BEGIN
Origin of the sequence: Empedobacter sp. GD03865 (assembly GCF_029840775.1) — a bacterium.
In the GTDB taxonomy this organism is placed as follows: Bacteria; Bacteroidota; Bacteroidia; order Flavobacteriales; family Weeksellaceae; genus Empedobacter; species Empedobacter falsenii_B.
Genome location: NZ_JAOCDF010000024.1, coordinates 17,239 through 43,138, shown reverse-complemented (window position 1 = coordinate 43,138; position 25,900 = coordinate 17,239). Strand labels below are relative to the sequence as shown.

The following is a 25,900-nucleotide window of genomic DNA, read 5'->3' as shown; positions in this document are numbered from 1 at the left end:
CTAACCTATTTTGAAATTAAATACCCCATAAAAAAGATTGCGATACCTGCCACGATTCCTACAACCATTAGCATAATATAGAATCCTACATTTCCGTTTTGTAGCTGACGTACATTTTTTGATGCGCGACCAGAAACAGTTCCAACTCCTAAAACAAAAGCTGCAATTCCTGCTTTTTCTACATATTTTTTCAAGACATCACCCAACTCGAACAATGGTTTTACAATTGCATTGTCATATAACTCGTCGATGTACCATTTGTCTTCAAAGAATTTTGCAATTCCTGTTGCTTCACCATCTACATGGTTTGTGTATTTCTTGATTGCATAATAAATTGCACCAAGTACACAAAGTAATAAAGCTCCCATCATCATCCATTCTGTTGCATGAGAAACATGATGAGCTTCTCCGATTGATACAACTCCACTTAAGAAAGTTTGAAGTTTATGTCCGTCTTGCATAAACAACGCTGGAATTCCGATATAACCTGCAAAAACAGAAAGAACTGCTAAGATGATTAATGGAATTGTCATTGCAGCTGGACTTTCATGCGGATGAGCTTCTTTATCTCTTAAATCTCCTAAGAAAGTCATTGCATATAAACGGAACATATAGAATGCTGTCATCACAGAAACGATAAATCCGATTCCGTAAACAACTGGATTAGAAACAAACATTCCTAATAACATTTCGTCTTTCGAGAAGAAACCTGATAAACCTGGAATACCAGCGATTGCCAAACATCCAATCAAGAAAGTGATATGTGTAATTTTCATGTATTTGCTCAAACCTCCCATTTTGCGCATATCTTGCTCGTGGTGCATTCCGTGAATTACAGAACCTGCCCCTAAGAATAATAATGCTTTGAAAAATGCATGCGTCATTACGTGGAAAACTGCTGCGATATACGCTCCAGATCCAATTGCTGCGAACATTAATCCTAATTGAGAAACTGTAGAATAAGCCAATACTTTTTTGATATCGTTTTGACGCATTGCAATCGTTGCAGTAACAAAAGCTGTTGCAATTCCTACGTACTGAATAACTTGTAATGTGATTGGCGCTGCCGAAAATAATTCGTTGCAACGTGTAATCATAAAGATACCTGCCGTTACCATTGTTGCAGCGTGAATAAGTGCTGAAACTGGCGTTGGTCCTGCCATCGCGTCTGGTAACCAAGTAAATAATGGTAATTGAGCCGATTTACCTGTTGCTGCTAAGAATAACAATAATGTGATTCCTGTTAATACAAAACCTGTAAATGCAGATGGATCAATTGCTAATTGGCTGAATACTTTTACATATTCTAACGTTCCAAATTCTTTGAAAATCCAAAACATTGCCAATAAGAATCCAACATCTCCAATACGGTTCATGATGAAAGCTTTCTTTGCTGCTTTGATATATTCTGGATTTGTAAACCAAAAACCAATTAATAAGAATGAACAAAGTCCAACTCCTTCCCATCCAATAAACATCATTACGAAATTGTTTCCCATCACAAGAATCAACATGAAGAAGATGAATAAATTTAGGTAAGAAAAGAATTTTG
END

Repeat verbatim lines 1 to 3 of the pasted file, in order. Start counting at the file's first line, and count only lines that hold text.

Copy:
Origin of the sequence: Empedobacter sp. GD03865 (assembly GCF_029840775.1) — a bacterium.
In the GTDB taxonomy this organism is placed as follows: Bacteria; Bacteroidota; Bacteroidia; order Flavobacteriales; family Weeksellaceae; genus Empedobacter; species Empedobacter falsenii_B.
Genome location: NZ_JAOCDF010000024.1, coordinates 17,239 through 43,138, shown reverse-complemented (window position 1 = coordinate 43,138; position 25,900 = coordinate 17,239). Strand labels below are relative to the sequence as shown.